Biblical landscaping both pragmatic, thematic at new campus

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The proposed landscaping of the Taube-Koret Campus for Jewish Life gives a new meaning to the term “hallowed ground.” Instead of your average shrubs and flowers, biblical trees will adorn the new campus.

“I’ve never seen a project like this,” says landscape architect Willet Moss of his work for the Taube-Koret Campus. What he finds fascinating about the new design is its combination of different uses on one site. The campus will include housing for seniors, the Palo Alto Jewish Community Center, programming for children and facilities for other Jewish organizations.

Moss, a principle at CMG Landscape Architecture in San Francisco, is responsible for the design of everything but the building — or, as he says, “how people pass through space and how they encounter it.”

His job is to help create the identity of the environment. His plan: biblical landscaping.

CMG is not unfamiliar with Jewish-themed landscape projects — the firm designed the courtyard of the Jewish Community High School of the Bay, in San Francisco, where the quad is paved with Jerusalem limestone.

The biblical landscaping for the Taube-Koret Campus comes on the heels of that project’s success.

The ambitious plan is not an easy assignment: The eight-acre site sits 12 feet above the ground, elevated above a parking lot.

Moss solved this potential landscaping problem by planting two different types of trees for each level. The landscaping around the perimeter of the ground-level has a “Palo Alto palette,” he says, with plants that thrive in Palo Alto, such as sycamore and palm trees.

But, “when you go up the stairs, you’re in a different environment,” he continues. “All of the plants have a meaning associated with them.”

The trees are intended to create a sense of familiarity and comfort with the campus, he adds. “The biblical aspect resonates with you, one hopes, and makes the experience more meaningful.”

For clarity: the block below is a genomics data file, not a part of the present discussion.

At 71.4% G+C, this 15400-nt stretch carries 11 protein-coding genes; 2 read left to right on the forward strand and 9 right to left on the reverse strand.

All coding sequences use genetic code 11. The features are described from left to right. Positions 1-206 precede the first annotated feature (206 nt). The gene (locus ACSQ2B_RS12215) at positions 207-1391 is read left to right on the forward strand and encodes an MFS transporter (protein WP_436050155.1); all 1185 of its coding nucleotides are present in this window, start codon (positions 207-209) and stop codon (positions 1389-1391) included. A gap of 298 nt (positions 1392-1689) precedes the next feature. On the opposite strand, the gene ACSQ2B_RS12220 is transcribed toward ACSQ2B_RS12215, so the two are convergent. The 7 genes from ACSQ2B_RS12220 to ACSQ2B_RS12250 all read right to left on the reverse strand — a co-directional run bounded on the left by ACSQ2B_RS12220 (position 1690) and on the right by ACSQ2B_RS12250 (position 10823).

But there is a chance the subtle meaning behind the landscape could be lost. Moss acknowledges that the biblical trees — including olive, fig, pistachio and pomegranate — are more of a subtle touch that may only be appreciated if you have been to Israel or are familiar with biblical trees.

The potential for meaning, though, is most important.

“We wanted to capitalize on the rich tradition and culture as well as the pragmatic aspects of these plants growing here. If you have the opportunity to imbue something with meaning, it’s like a bonus,” he says.

There will also be acacias, date palms, almond, lemon and orange tree. Some of the more unusual ones include the retama (also known as the Jerusalem thorn), honey locust (named for its sweet, edible pulp), and eshel (tamarisk).

Some of the trees will be clustered in pods, such as the “town square,” courtyards, and early childhood education center. Some 45 birch will make up a grove along the main entry drive, for instance, while more than 50 magnolia will grace the senior entry.

Moss replaces San Francisco landscape architect Lawrence Halprin, 90, on the project. He said he is gratified by the positive reception to his firm’s plan. “It’s just been very pleasant, because everyone’s very supportive and appreciative of our work.”

Construction of the campus is expected to begin in spring 2007, with a projected completion in 2009.

Let the holy sprouting begin.